As Thomas de Waal explains, in breakaway regions of eastern Ukraine, if either the de facto or de jure “parent states” Russia or Ukraine can find a way to provide effective virus response—or if the breakaway authorities manage to do so instead—they may establish legitimacy, with longer-term implications for the politics of the conflict. Similarly, Paul Staniland argues that the coronavirus represents an early test of the Indian government’s ability to provide effective governance in Kashmir, a key justification New Delhi offered for the abrogation of Kashmir’s special status last year. Ineffectual management of the coronavirus would further harden the negative views many in Kashmir hold toward India.
In many of the conflicts examined, fragmented governance arrangements particularly undermine pandemic response, with deep implications for legitimacy. The Taliban and the Afghan government both claim rights to govern in Afghanistan, and both are attempting to respond to the pandemic, but the fragmentation of authority has undermined any effective countrywide efforts. Even the basic notion of “the Afghan government” is partially wishful thinking, as postelection disputes have prevented the formation of a widely accepted government for seven months and counting. This situation is not unfamiliar in Afghan politics, but as ordinary Afghans struggle with the spread of the virus, assistance cuts, and preliminary peace efforts, they mainly see their leaders struggling with each other—an impression that bodes ill for the entire government’s claims to legitimacy.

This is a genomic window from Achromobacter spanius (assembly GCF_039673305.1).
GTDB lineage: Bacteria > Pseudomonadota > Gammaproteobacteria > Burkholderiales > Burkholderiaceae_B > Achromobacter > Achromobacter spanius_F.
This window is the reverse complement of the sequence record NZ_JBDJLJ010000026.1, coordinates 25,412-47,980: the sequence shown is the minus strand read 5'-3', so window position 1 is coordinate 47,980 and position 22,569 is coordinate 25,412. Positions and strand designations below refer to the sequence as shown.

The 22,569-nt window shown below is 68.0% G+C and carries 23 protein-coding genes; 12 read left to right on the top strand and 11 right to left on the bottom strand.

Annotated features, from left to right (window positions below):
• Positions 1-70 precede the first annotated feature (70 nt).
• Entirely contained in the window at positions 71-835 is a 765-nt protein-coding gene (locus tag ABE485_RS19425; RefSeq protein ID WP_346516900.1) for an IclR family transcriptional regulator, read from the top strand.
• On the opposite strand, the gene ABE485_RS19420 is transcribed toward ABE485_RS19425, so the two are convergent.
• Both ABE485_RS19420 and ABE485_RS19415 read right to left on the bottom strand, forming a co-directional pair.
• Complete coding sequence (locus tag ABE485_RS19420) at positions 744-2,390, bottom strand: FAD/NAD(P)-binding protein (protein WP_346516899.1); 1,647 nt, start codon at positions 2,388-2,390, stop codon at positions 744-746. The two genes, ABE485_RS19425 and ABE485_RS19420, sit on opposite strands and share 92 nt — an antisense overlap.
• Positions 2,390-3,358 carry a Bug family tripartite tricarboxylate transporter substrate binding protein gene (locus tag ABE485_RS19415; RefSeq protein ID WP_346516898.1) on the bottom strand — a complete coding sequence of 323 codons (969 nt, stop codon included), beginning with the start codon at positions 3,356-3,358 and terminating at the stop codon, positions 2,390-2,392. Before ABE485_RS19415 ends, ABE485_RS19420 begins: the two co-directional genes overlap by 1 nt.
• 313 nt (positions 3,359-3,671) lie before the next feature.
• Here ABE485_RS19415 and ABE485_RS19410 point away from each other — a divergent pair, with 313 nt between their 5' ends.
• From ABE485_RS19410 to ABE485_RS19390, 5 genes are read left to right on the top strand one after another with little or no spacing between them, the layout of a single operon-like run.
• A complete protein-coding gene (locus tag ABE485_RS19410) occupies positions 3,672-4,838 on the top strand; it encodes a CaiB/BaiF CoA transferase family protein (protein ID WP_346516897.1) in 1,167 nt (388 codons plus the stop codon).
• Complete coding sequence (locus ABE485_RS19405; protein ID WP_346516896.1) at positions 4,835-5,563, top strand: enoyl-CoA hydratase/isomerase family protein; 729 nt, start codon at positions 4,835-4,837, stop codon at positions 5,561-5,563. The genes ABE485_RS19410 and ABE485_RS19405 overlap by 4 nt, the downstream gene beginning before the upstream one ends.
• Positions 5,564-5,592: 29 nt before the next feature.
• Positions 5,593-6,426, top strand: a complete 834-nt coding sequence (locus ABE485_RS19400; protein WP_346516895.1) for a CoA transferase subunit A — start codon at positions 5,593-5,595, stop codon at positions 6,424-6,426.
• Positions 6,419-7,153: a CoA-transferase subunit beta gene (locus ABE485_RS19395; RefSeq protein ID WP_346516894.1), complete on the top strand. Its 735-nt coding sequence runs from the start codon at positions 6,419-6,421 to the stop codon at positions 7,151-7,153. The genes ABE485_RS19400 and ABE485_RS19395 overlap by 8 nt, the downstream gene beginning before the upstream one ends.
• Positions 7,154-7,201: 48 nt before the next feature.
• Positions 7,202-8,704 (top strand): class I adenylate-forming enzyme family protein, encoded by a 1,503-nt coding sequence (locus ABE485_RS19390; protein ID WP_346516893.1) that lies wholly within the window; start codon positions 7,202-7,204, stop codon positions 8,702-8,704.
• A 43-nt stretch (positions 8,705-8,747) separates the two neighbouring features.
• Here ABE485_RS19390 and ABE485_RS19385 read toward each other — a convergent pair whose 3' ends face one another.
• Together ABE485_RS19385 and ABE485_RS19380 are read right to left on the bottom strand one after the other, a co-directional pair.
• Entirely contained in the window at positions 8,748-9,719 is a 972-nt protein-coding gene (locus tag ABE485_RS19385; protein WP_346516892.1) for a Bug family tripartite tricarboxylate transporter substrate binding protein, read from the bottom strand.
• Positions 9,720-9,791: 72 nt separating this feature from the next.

In Syria, divided by civil war into areas held by the Assad regime, the opposition Syrian Interim Government backed by Turkey, and the Syrian Democratic Forces, closures of internal borders pose a steep challenge for virus testing and humanitarian aid in response to the pandemic. Libya features two rival administrations, based in Tripoli and the east respectively, and neither exerts much authority over the country’s hyperfragmented towns and regions, further undermining health emergency management. Several municipalities have spearheaded the most innovative public health response thus far, pointing to the possibility of further fragmentation of legitimacy. Elsewhere, the West Bank and Gaza have different preexisting vulnerabilities and relationships with the Israeli government and the outside world: Hamas is firmly in control of the much poorer and more isolated Gaza Strip, while the Palestinian Authority has looser authority in the relatively more prosperous West Bank. The pandemic will have potentially divergent effects on the two governing institutions and their citizenry.
Compounding Economic, Health, and Conflict Harms
Sanctions are far from the only economic implications of the pandemic. The health crisis’s unfolding economic effects—greater poverty, debt, unemployment, dislocation, and inequality—threaten to cripple many countries. Conflicts magnify these economic dangers—for example, sanctions interfere with access to international markets and long-term fighting increases dependence on food imports that are now being disrupted.